Prizewinning novelist Andrew O’Hagan’s The Life and Opinions of Maf the Dog and of His Friend Marilyn Monroe is a literary comedy full of philosophy, comedy and heartbreak.
‘The book is a miracle,’ wrote Edna O’Brien, ‘and already a classic’.
For this special event, Andrew O’Hagan leads an ensemble reading of Maf the Dog with some of Britain’s leading actors, including Ian MacDiarmid (Six Characters in Search of an Author, Star Wars) and Suzanne Bertish (Breakfast at Tiffany’s, The Hunger.)
(However, if cheap and cheerful is more your thing, try this watch instead – currently on offer at Ebay and various online stores. My husband bought this for me on my birthday – it’s cute as a button, keeps time, and cost around £2 including speedy delivery from China!)
“When you think of photographs of famous people you think of the paparazzi. But when you see Phil Stern’s photographs of Hollywood icons like Marilyn Monroe and James Dean you think of art. Not only are his photos moments captured in time, but they are also art – photos of an era long gone. Phil Stern managed to break down the wall of celebrity and show people for who they really were. When you’re talking iconic photographers you can’t really look any further.”
A 1954 X-ray of Marilyn Monroe’s chest is reported to have sold for $45,000 (about £30,000) at the ‘Hollywood Legends’ auction in Las Vegas this weekend. Here’s the item description from Julien’s Auctions:
X-ray of Marilyn Monroe’s chest. Printed on the x-ray is the following information, “Cedars of Lebanon Hospital/Drs. E. Freedman and S. Finck/ Name Di Maggio Marilyn/ No. 50612 Date 11-10-54/ Ref. By Dr. L. Krohn.” As a radiology resident at Cedars, a young doctor obtained these x-rays. When he taught at the school himself, he used these x-rays to ensure that students were paying attention. Monroe was said to have known about the x-rays and their use, about which she said “Isn’t that sweet.” Monroe’s hospital visit was said to be for her chronic endometriosis – or as her doctor’s described it, “For correction of a female disorder she has suffered for years.” Accompanied by a copy of the X-Ray. 17 by 13 3/4 inches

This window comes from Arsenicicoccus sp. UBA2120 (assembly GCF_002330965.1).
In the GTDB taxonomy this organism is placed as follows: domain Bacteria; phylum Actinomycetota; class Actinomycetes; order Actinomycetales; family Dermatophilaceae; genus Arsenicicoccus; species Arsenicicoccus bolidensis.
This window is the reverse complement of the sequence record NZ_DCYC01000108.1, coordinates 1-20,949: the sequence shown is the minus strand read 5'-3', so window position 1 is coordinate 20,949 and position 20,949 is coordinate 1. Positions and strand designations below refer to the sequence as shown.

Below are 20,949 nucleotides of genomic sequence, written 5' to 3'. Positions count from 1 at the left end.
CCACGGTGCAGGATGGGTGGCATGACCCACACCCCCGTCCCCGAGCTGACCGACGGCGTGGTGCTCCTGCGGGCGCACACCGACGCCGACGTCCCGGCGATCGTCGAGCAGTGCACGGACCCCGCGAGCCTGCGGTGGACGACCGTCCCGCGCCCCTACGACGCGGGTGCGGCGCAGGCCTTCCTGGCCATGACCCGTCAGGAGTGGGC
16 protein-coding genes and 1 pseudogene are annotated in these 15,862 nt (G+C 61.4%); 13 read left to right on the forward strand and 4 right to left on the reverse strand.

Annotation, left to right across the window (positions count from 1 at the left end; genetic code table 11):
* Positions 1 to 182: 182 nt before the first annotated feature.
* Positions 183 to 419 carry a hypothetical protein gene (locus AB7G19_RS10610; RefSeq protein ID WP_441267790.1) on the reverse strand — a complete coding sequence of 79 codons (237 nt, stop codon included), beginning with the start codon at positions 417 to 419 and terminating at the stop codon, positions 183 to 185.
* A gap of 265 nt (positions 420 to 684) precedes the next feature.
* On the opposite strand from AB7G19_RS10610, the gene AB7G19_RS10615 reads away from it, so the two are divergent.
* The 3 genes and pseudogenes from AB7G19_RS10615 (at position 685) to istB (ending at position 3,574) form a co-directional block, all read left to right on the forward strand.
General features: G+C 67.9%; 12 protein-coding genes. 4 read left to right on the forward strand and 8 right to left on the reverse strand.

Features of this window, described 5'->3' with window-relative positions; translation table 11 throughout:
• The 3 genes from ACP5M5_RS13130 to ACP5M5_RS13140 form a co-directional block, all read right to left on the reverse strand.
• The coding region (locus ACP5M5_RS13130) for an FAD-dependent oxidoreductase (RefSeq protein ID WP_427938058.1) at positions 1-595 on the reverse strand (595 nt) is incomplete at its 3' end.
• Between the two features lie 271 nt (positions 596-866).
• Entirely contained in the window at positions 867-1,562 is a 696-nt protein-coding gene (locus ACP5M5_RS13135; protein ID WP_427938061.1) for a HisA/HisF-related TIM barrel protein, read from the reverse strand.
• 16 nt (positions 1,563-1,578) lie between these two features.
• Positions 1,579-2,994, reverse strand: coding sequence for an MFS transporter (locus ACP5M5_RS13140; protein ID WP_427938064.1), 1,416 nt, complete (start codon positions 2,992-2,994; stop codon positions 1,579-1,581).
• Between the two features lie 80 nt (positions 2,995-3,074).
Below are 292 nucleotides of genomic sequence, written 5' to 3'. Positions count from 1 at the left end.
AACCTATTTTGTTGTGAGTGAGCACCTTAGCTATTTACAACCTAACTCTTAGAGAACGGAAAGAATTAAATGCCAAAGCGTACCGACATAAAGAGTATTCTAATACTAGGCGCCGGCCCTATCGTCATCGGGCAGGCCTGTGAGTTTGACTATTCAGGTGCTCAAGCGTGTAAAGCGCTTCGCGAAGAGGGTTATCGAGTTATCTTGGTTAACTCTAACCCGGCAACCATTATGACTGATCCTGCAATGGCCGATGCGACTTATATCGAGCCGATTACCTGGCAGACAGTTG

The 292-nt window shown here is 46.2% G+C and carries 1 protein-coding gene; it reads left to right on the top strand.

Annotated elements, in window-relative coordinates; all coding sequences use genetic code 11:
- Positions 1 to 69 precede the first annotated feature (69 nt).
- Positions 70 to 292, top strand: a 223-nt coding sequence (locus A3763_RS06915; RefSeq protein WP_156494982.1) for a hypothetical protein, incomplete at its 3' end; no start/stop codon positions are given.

It’s hard to know what to make of Marilyn’s comment at the time, or how she might have felt about this sale.
The X-Ray dates from November 1954, when Marilyn underwent surgery to relieve her chronic endometriosis. Photos taken of her leaving Cedars of Lebanon Hospital the following day showed her to be extremely distressed by the paparazzi’s presence.
To illustrate this point, I have posted the least upsetting photo from this occasion above (I have no intention of posting the X-ray here. This is a personal decision, those who wish to see it can search on Google.)
In The X-Rays of Others, an article for yesterday’s Huffington Post, Dr Elaine Schattner criticises the auction:
It seems ironic that Monroe, who was hospitalized for gynecological reasons and died childless, has no descendants to hold her records near, to intervene or somehow say “no, the x-rays are off-limits.” Rather, it’s her doctor’s children who’ve cut the deal.
I can’t help thinking that she, who struggled so in her life, in and out of strangers’ households, love affairs and flicks, is defenseless now again. The films render her vulnerable, again, to more inspection. The loss of privacy is irrevocable, a violation after death.
Along with Jane Russell, her co-star in Gentlemen Prefer Blondes, Marilyn’s foot and handprints were immortalised in cement outside Grauman’s Chinese Theater, located at 6925 Hollywood Boulevard on the historic ‘Walk of Fame’. To this day it remains a popular haunt for MM fans worldwide.
The British pop star, Cheryl Cole, has told Company magazine of her most recent beauty SOS:
“I had a disaster last year. I tried to pluck my eyebrows like Marilyn Monroe’s. I saw a programme on her and thought: ‘She’s amazing. I want her eyebrows.’ But I went too far. Everyone was asking if I’d had Botox.”